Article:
Brachytherapy Treatment Option
What is brachytherapy?
Brachy comes from the Greek root meaning short. Brachytherapy means that the
radiation travels a short distance into the tissues, whereas with an external
beam source the radiation must travel a long distance to reach its target
tissue. In essence with brachytherapy the source of radiation is implanted
directly into the tissue to be irradiated.
The oncologist can vary certain parameters:
The dose of the radiation by changing the number of seeds used or by charging
the seeds to a particular level of radiation.
The energy delivered to the tissues by changing the radioactive material.
The period of radiation by altering the radioactive isotope.
The field of radiation by the particular placement of seeds.
Different cancers respond to different
forms of radiation treatment. Oncologists have learnt through trial and error
what type of radiation is best for each particular cancer.
What types of brachytherapy
are available for prostate cancer?
There are basically two forms of
a) Low dose brachytherapy (LDR)
Low dose brachytherapy is the conventional
method whereby radioactive seeds are placed permanently into the prostate
gland. In prostate cancers the commonest seeds used are radioactive iodine or
palladium. These deliver a low dose of radiation over a period of several
months. After a certain time, determined by the isotope, they become inactive.
There has never been a report that these seeds can cause any harm over the long
term. The method by which the seeds are placed is critical and will be
discussed further on in the text.
b) High dose brachytherapy (HDR)
This treatment is not commonly used. It is
available only in certain academic institutions. In this form of treatment high
dose iridium rods are temporarily placed in the prostate gland for a few
minutes. The dose is repeated every six hours until four doses have been given.
This form of treatment is used in patients who for some technical reason cannot
have LDR therapy. Safety protocols are much more stringent because the
radiation is more dangerous. Also the treatment is far more involved
technically, requires expensive auxiliary equipment and additional trained
personnel. The treatment takes longer and additional external beam radiotherapy
has to be given as well.
How are the seeds placed?
In the early nineties a technique to
place seeds permanently in the prostate gland was developed. The patient would
have the prostate gland imaged carefully prior to the seed placement procedure.
The oncologist would then design a plan to place seeds in the prostate
according to its dimensions. The seeds would be ordered and the patient would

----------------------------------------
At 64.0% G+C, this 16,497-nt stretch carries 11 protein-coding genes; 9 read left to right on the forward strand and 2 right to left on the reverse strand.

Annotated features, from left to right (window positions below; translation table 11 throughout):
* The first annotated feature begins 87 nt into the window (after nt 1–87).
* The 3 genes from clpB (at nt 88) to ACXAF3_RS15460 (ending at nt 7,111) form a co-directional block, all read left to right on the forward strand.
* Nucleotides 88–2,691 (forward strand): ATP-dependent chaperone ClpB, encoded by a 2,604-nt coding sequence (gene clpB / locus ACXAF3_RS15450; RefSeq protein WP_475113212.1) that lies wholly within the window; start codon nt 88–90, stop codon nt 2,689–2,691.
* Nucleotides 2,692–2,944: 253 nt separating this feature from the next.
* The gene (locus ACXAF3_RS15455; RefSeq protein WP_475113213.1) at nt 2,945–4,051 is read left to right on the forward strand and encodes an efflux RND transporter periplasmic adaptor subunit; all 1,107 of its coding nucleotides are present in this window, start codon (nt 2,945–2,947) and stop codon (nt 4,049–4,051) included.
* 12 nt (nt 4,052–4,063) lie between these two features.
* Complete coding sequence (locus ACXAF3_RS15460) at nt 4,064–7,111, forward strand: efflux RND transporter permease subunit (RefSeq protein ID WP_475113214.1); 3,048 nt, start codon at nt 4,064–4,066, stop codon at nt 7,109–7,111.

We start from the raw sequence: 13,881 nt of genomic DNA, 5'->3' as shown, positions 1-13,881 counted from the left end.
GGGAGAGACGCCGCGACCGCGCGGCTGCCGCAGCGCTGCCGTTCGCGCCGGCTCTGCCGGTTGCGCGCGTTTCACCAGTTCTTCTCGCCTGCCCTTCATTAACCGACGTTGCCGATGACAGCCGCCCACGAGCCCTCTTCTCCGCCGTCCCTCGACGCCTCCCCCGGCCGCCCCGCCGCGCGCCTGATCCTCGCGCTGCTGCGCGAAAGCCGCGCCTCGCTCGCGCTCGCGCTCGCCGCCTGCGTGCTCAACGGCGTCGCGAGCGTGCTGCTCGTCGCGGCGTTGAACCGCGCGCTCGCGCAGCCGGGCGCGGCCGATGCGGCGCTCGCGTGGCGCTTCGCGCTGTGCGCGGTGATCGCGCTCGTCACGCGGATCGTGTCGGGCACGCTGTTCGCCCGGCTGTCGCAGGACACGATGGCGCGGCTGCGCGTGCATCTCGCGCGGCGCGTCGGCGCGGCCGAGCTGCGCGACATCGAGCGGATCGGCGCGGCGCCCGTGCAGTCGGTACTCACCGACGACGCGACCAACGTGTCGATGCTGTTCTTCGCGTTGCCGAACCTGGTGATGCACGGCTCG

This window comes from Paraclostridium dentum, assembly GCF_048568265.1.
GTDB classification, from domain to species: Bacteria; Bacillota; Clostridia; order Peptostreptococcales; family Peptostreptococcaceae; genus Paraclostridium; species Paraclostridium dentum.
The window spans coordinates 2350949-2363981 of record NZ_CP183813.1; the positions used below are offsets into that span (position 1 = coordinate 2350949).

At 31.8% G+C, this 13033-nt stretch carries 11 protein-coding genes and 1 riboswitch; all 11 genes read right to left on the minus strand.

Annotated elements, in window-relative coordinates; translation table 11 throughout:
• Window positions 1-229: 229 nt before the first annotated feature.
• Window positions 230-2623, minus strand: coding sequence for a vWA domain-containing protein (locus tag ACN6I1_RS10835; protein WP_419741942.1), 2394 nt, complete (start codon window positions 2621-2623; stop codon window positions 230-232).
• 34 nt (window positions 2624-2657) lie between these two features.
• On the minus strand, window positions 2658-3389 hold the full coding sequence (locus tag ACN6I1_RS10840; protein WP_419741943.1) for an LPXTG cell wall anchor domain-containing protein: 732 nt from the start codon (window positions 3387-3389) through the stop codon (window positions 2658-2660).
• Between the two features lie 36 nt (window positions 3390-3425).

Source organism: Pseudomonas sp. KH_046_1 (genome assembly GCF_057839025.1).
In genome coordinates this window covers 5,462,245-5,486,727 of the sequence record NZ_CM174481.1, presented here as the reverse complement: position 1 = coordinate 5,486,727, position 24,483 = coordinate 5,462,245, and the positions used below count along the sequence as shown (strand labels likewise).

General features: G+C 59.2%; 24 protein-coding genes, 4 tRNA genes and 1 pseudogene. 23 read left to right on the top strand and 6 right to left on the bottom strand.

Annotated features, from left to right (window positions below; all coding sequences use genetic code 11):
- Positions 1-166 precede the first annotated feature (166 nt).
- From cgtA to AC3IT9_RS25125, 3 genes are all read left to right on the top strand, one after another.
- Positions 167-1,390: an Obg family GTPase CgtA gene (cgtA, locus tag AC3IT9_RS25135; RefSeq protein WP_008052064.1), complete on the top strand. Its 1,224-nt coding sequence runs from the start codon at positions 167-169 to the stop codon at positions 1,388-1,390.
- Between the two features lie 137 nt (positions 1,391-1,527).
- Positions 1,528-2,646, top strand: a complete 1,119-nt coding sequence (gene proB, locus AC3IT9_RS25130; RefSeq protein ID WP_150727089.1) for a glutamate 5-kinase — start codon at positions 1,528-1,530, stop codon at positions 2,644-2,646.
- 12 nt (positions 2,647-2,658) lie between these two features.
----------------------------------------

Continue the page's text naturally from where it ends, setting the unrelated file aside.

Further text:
have his procedure about a week later. The patient went to theatre, was
anaesthetised and the seeds then inserted through the perineal area into the
prostate gland. However what was not well understood was the issue of prostate
mobility. Needles were inserted into the prostate gland without direct
visualisation of the gland. The needles were inserted according to the position
of the gland on the pre-plan scan. Inserting needles into a prostate gland can
change its shape and move it up to 20 mm in a headwise direction. The result
was that needles were now not positioned correctly and the seeds were therefore
placed in the wrong position. This led to damage to surrounding organs and cold
zones within the prostate gland. Side-effects where thus common including
serious side-effects. Cure rates were not excellent. Amazingly many centres
continue to use this technology.
The next major advance came with combining
the pre-planning stage with the actual seed implant. Again however the seed
placement was based on indirect visualisation of the prostate gland. The
position was inferred from x-ray imaging of the bladder base rather than direct
visualisation. A system designed by Stock and Stone of the USA improved the
method by introducing rectal imaging and visualising the needle insertion into
the prostate gland. Their system was commercialised but it falls short when it
comes to source insertion and again seeds are not placed accurately. Surgeons
who do salvage prostatectomies on patients treated with this technique report
that the seeds are very erratically placed. However hybrid techniques are
widely used and the world literature reports good results.
This is now the gold standard that units
offering brachytherapy should strive to master. Using this system, each seed is
visualised as it is placed and the position exactly matches the plan that the
surgeon set out to achieve. A system of checks and balances ensures that if a
seed is inadvertently placed incorrectly then the plan will adapt to reposition
other seeds so the radiation cover is uniform. The end result is a seed
placement as close as possible to the ideal treatment plan.
Who can have brachytherapy?
Brachytherapy is an alternative to
radical prostatectomy as the treatment of choice to cure patients with
localised prostate cancer. The latest twelve year published data show that
brachytherapy achieves excellent results comparable to surgery. Even radiation
oncologists will agree that external beam radiotherapy does not provide
equivalent results for long-term cure. Basically the same criteria as for